By Julia Rosen, Los Angeles Times, July 8, 2019.
There’s the old saying that you should never discuss politics or religion in polite company. Nowadays, it seems climate change has joined that list.
All this not talking about climate change has given Americans a rather skewed perception of what the rest of the country thinks about the issue.
The average person estimates that only 54% of her fellow Americans believe climate change is happening. In reality, 69% do, according to the same Yale survey.
The more we talk about global warming, the more we might move the needle on public opinion, the Yale team reported Monday in the Proceedings of the National Academy of Sciences.
The researchers found that simply increasing the frequency of climate-related discussions shifted people’s perceptions of the scientific consensus around human-caused warming as well as their own attitudes on the matter.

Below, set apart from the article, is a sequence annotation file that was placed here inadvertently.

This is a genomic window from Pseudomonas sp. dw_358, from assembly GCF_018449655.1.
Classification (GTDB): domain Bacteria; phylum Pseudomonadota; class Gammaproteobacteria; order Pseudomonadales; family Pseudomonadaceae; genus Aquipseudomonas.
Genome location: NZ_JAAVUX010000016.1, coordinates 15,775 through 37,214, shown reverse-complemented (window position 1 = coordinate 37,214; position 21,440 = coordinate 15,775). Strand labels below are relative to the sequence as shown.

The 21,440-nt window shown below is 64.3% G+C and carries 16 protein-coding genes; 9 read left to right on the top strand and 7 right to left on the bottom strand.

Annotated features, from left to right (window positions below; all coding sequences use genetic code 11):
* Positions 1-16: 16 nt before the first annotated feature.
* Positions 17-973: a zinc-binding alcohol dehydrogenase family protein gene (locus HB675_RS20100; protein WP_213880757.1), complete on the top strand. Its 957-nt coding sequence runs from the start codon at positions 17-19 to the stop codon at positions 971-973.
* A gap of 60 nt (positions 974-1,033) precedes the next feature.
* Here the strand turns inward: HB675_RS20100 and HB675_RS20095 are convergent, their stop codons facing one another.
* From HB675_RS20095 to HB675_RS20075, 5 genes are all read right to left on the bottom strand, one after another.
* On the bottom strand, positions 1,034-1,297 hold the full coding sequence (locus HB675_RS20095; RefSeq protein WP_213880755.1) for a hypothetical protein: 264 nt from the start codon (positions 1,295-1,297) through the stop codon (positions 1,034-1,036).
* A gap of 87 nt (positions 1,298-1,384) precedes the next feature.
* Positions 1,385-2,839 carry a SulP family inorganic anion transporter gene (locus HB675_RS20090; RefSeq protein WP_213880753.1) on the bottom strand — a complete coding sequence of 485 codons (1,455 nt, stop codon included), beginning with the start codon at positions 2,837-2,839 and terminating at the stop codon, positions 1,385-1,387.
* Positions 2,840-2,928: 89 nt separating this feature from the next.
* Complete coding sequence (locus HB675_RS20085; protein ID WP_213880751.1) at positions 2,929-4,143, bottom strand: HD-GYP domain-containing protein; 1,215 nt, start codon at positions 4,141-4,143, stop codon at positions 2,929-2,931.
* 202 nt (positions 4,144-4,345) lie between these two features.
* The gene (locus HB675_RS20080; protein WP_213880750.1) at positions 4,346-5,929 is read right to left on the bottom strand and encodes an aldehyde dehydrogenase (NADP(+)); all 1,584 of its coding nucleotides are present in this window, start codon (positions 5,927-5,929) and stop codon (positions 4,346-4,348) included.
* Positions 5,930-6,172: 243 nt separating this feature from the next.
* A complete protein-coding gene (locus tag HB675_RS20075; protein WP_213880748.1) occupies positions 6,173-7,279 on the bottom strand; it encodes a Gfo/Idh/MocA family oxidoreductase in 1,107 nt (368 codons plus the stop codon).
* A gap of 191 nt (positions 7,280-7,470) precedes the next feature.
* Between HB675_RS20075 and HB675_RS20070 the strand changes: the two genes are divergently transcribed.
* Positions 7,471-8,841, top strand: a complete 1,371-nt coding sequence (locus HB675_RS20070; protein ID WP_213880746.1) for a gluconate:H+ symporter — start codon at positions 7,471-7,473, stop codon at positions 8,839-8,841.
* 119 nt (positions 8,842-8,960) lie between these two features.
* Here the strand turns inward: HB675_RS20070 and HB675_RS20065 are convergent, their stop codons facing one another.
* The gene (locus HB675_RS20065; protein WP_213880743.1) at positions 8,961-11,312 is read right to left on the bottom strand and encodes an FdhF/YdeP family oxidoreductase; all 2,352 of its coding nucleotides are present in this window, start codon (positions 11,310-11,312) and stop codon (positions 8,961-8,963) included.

“These findings suggest that climate conversations with friends and family enter people into a proclimate social feedback loop,” the researchers wrote.
Matthew Goldberg is a social psychologist at Yale University and lead author of the new study. He spoke with The Times about climate silence and how to break it.